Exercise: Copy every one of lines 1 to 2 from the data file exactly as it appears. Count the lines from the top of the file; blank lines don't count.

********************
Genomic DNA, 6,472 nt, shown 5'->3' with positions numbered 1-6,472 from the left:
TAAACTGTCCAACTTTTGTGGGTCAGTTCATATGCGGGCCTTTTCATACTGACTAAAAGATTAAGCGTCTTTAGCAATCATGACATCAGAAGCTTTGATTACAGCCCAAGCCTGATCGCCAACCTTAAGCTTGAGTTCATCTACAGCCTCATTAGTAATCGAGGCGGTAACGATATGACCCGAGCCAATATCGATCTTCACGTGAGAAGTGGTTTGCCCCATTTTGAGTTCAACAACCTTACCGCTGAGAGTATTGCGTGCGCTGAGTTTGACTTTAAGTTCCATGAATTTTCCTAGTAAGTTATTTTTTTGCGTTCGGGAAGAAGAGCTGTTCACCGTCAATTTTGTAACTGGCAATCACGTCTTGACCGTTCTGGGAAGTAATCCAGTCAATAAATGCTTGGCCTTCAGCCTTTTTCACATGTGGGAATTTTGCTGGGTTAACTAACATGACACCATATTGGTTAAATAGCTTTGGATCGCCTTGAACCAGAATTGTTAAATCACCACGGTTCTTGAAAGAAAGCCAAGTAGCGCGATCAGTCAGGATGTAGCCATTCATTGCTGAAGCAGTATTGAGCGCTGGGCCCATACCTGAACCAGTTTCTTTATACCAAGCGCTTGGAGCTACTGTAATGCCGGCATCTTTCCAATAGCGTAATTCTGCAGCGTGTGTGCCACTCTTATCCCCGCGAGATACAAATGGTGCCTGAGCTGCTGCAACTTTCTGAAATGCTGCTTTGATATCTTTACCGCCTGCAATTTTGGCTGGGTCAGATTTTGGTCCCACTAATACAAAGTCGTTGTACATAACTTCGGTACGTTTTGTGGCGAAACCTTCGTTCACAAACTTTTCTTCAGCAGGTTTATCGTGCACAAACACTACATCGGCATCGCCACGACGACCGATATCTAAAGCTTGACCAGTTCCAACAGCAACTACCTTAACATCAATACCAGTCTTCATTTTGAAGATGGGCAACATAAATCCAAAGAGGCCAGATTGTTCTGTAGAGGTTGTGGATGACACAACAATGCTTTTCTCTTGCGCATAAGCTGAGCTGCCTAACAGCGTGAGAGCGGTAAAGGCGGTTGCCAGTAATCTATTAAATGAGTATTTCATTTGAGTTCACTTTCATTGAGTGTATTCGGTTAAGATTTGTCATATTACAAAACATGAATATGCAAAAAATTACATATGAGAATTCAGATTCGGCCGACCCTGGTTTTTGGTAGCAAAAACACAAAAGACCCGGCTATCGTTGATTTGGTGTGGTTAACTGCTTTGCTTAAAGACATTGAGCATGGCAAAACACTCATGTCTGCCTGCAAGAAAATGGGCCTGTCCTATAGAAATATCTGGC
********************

Genomic DNA, 6,472 nt, shown 5'->3' with positions numbered 1-6,472 from the left:
TAAACTGTCCAACTTTTGTGGGTCAGTTCATATGCGGGCCTTTTCATACTGACTAAAAGATTAAGCGTCTTTAGCAATCATGACATCAGAAGCTTTGATTACAGCCCAAGCCTGATCGCCAACCTTAAGCTTGAGTTCATCTACAGCCTCATTAGTAATCGAGGCGGTAACGATATGACCCGAGCCAATATCGATCTTCACGTGAGAAGTGGTTTGCCCCATTTTGAGTTCAACAACCTTACCGCTGAGAGTATTGCGTGCGCTGAGTTTGACTTTAAGTTCCATGAATTTTCCTAGTAAGTTATTTTTTTGCGTTCGGGAAGAAGAGCTGTTCACCGTCAATTTTGTAACTGGCAATCACGTCTTGACCGTTCTGGGAAGTAATCCAGTCAATAAATGCTTGGCCTTCAGCCTTTTTCACATGTGGGAATTTTGCTGGGTTAACTAACATGACACCATATTGGTTAAATAGCTTTGGATCGCCTTGAACCAGAATTGTTAAATCACCACGGTTCTTGAAAGAAAGCCAAGTAGCGCGATCAGTCAGGATGTAGCCATTCATTGCTGAAGCAGTATTGAGCGCTGGGCCCATACCTGAACCAGTTTCTTTATACCAAGCGCTTGGAGCTACTGTAATGCCGGCATCTTTCCAATAGCGTAATTCTGCAGCGTGTGTGCCACTCTTATCCCCGCGAGATACAAATGGTGCCTGAGCTGCTGCAACTTTCTGAAATGCTGCTTTGATATCTTTACCGCCTGCAATTTTGGCTGGGTCAGATTTTGGTCCCACTAATACAAAGTCGTTGTACATAACTTCGGTACGTTTTGTGGCGAAACCTTCGTTCACAAACTTTTCTTCAGCAGGTTTATCGTGCACAAACACTACATCGGCATCGCCACGACGACCGATATCTAAAGCTTGACCAGTTCCAACAGCAACTACCTTAACATCAATACCAGTCTTCATTTTGAAGATGGGCAACATAAATCCAAAGAGGCCAGATTGTTCTGTAGAGGTTGTGGATGACACAACAATGCTTTTCTCTTGCGCATAAGCTGAGCTGCCTAACAGCGTGAGAGCGGTAAAGGCGGTTGCCAGTAATCTATTAAATGAGTATTTCATTTGAGTTCACTTTCATTGAGTGTATTCGGTTAAGATTTGTCATATTACAAAACATGAATATGCAAAAAATTACATATGAGAATTCAGATTCGGCCGACCCTGGTTTTTGGTAGCAAAAACACAAAAGACCCGGCTATCGTTGATTTGGTGTGGTTAACTGCTTTGCTTAAAGACATTGAGCATGGCAAAACACTCATGTCTGCCTGCAAGAAAATGGGCCTGTCCTATAGAAATATCTGGC